Then, from the 2011 CrossFit Open:
AMRAP in 20:00
5 Power cleans (145lbs / 100lbs)
10 Toes to bar
15 Wall balls (20lbs /12lbs to 10′ target)
Want to see more of these great pics? Andreane made a photobucket from FranFest. Click here to kill your whole morning!
Difficult Easy vs. Difficult Difficult.
We’re big on discomfort zones. We believe that personal growth is best attained through systematic application and removal of stress. General Adaptation Syndrome depends on work and recovery, and progress in every part of life is the same.
There’s an optimal degree of stress (and recovery) needed to produce a desired outcome, and that’s our entire business: push you hard enough, let you recover enough. We do it daily in workouts, monthly in challenges, annually with the Open or the Catalyst Games.
Why do we ask you to do things that are ‘above your level’? To prevent the underreaching (or ‘difficult easy’) that the rest of our culture craves. The easy path is not ours to follow.
We ask beginners to come into an unfamiliar environment. We ask them to rethink the way they sit down and stand up. We challenge what they’ve been taught by their teachers, parents, friends and media about exercise and nutrition; sometimes we’ve even been too zealous, because we care almost too much.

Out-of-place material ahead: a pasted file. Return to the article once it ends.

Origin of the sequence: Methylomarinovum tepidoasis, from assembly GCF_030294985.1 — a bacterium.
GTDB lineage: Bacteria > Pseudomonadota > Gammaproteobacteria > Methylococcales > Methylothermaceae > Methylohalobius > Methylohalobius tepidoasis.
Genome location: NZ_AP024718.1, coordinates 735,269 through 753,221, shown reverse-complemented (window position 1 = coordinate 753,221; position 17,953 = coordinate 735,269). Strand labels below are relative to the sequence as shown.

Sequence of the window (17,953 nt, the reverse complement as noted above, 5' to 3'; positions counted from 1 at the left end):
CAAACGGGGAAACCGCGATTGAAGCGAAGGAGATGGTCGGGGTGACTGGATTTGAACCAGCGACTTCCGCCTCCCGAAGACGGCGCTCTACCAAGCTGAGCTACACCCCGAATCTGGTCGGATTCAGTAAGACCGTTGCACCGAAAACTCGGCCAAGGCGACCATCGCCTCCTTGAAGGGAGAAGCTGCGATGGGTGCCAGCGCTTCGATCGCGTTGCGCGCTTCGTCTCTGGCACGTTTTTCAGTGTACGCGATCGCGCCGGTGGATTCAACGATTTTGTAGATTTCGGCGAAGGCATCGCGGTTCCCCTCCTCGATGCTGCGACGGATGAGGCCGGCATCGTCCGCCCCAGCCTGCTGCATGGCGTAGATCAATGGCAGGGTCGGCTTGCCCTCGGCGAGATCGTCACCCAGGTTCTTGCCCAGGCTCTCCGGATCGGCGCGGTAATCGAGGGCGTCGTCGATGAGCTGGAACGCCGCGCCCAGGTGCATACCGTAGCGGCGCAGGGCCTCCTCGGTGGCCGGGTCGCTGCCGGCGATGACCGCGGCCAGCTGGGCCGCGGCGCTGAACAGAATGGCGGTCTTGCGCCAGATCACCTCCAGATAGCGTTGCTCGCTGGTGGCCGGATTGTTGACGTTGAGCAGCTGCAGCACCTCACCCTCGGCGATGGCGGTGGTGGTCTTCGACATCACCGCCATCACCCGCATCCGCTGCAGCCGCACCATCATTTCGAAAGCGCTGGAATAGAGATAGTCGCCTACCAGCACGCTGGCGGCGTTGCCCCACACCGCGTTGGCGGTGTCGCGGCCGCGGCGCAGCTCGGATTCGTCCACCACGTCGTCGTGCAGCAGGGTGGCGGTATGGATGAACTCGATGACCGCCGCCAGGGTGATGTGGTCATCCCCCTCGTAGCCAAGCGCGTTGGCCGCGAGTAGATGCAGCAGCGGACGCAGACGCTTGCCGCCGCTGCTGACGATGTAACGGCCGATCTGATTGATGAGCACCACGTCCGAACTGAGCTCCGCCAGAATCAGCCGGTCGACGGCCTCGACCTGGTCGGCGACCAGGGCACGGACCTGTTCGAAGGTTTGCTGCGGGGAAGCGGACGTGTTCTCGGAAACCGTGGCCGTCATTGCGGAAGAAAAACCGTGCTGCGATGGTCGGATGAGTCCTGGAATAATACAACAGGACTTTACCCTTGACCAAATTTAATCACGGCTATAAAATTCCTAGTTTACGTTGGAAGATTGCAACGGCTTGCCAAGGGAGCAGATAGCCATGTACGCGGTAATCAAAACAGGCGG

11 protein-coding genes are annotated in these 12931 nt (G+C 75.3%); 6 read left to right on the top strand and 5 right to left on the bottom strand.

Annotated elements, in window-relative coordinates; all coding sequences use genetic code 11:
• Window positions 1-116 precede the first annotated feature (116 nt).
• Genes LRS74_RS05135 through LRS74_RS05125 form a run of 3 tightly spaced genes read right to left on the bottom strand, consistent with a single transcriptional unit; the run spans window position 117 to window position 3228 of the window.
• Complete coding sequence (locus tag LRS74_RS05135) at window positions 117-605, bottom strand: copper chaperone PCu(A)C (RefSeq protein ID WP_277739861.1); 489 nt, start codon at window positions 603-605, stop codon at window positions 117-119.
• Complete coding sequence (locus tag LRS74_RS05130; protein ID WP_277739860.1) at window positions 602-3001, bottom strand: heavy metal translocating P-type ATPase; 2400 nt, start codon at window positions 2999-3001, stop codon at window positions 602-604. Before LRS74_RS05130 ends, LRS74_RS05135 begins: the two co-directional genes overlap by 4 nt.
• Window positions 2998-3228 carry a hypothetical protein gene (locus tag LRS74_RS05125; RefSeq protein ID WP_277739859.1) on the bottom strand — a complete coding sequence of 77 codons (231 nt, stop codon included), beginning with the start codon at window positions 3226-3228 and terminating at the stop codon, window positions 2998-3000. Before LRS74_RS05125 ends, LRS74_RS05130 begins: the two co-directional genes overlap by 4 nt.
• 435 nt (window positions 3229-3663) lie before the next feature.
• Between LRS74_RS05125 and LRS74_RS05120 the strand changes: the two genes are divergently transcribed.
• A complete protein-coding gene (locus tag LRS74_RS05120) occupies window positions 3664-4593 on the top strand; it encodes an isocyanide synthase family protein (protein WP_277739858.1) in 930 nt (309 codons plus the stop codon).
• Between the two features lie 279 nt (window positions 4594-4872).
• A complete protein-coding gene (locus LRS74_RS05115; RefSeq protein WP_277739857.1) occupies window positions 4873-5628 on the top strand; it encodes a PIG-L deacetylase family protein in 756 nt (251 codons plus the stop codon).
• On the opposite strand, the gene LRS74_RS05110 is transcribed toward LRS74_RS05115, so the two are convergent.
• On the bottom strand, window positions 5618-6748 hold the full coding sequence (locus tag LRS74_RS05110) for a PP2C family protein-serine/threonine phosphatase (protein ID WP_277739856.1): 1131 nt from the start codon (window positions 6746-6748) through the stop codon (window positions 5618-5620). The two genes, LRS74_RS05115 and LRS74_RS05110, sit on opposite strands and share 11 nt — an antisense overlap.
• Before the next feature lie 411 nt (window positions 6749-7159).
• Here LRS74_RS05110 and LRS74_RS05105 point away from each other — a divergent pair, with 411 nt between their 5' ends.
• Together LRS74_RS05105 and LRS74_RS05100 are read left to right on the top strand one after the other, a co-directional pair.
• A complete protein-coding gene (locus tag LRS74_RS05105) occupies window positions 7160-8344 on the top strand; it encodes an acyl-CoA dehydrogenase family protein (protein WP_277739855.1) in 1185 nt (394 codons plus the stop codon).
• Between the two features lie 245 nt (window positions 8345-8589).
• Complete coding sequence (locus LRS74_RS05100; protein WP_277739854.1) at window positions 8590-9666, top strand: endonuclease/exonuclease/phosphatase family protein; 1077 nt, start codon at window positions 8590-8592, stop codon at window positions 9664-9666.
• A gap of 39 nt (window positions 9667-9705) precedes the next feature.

We ask intermediates to sign up for challenges: 100km rowing in 30 days? No GRAINS? The CrossFit Open? It’s all because we want you to see that you CAN do it. You might not do it forever, but if ‘turning pro’ for a month means that you can be better afterward, it’s worth it. We’re giving you ‘Difficult Difficult’ occasionally so that ‘pretty good’ becomes normal.
And then, the hardest challenge of all for our advanced athletes: we ask you to rethink the way you sit down and stand up again. After you’ve mastered your snatch, muscled your up, and deadlifted 500lbs, we want to look at your air squat. You are never so good that improving the basics isn’t necessary. This is ‘difficult difficult,’ like sleeping in your little-kid bed as an adult: it feels too small, you don’t want anyone to know, the mattress is lumpy…but sometimes, you’ve gotta go home to get better.
I was a competitive squatter from 2002 until 2006. I’ve taught the squat for almost 20 years. When I realized that my squat technique wasn’t optimal for catching cleans and snatches, I didn’t want to start over. Scaling down workouts was ‘difficult difficult’ for my ego. Talking about weights that I used to lift was annoying. But catching a massive PR clean, and following with a PR snatch a few days later, was amazing.
It’s ‘difficult easy’ to show up, do the workouts, and pay your penance in sweat. Pushing yourself to something new will always be ‘difficult difficult,’ even if it means stepping backward.
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